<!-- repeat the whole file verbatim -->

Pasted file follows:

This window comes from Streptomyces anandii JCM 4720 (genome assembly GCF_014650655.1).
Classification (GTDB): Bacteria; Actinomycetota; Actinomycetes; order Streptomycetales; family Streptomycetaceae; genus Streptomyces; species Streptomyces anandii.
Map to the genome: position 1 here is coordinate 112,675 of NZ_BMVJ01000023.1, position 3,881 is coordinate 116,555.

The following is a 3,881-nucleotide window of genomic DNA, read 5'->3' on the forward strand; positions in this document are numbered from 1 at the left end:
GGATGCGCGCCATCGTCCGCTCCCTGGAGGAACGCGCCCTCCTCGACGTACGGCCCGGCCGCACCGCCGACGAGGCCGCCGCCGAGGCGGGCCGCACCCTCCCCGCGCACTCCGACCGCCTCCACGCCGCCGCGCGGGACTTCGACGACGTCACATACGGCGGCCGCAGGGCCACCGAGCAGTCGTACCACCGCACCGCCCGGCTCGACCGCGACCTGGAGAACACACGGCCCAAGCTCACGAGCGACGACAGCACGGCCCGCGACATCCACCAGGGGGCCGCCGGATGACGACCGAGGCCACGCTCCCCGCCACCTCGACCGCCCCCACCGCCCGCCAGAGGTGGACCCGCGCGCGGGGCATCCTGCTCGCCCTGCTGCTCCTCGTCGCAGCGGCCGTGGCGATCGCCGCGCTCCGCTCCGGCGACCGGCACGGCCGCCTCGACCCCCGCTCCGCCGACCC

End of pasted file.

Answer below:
This window comes from Streptomyces anandii JCM 4720 (genome assembly GCF_014650655.1).
Classification (GTDB): Bacteria; Actinomycetota; Actinomycetes; order Streptomycetales; family Streptomycetaceae; genus Streptomyces; species Streptomyces anandii.
Map to the genome: position 1 here is coordinate 112,675 of NZ_BMVJ01000023.1, position 3,881 is coordinate 116,555.

The following is a 3,881-nucleotide window of genomic DNA, read 5'->3' on the forward strand; positions in this document are numbered from 1 at the left end:
GGATGCGCGCCATCGTCCGCTCCCTGGAGGAACGCGCCCTCCTCGACGTACGGCCCGGCCGCACCGCCGACGAGGCCGCCGCCGAGGCGGGCCGCACCCTCCCCGCGCACTCCGACCGCCTCCACGCCGCCGCGCGGGACTTCGACGACGTCACATACGGCGGCCGCAGGGCCACCGAGCAGTCGTACCACCGCACCGCCCGGCTCGACCGCGACCTGGAGAACACACGGCCCAAGCTCACGAGCGACGACAGCACGGCCCGCGACATCCACCAGGGGGCCGCCGGATGACGACCGAGGCCACGCTCCCCGCCACCTCGACCGCCCCCACCGCCCGCCAGAGGTGGACCCGCGCGCGGGGCATCCTGCTCGCCCTGCTGCTCCTCGTCGCAGCGGCCGTGGCGATCGCCGCGCTCCGCTCCGGCGACCGGCACGGCCGCCTCGACCCCCGCTCCGCCGACCC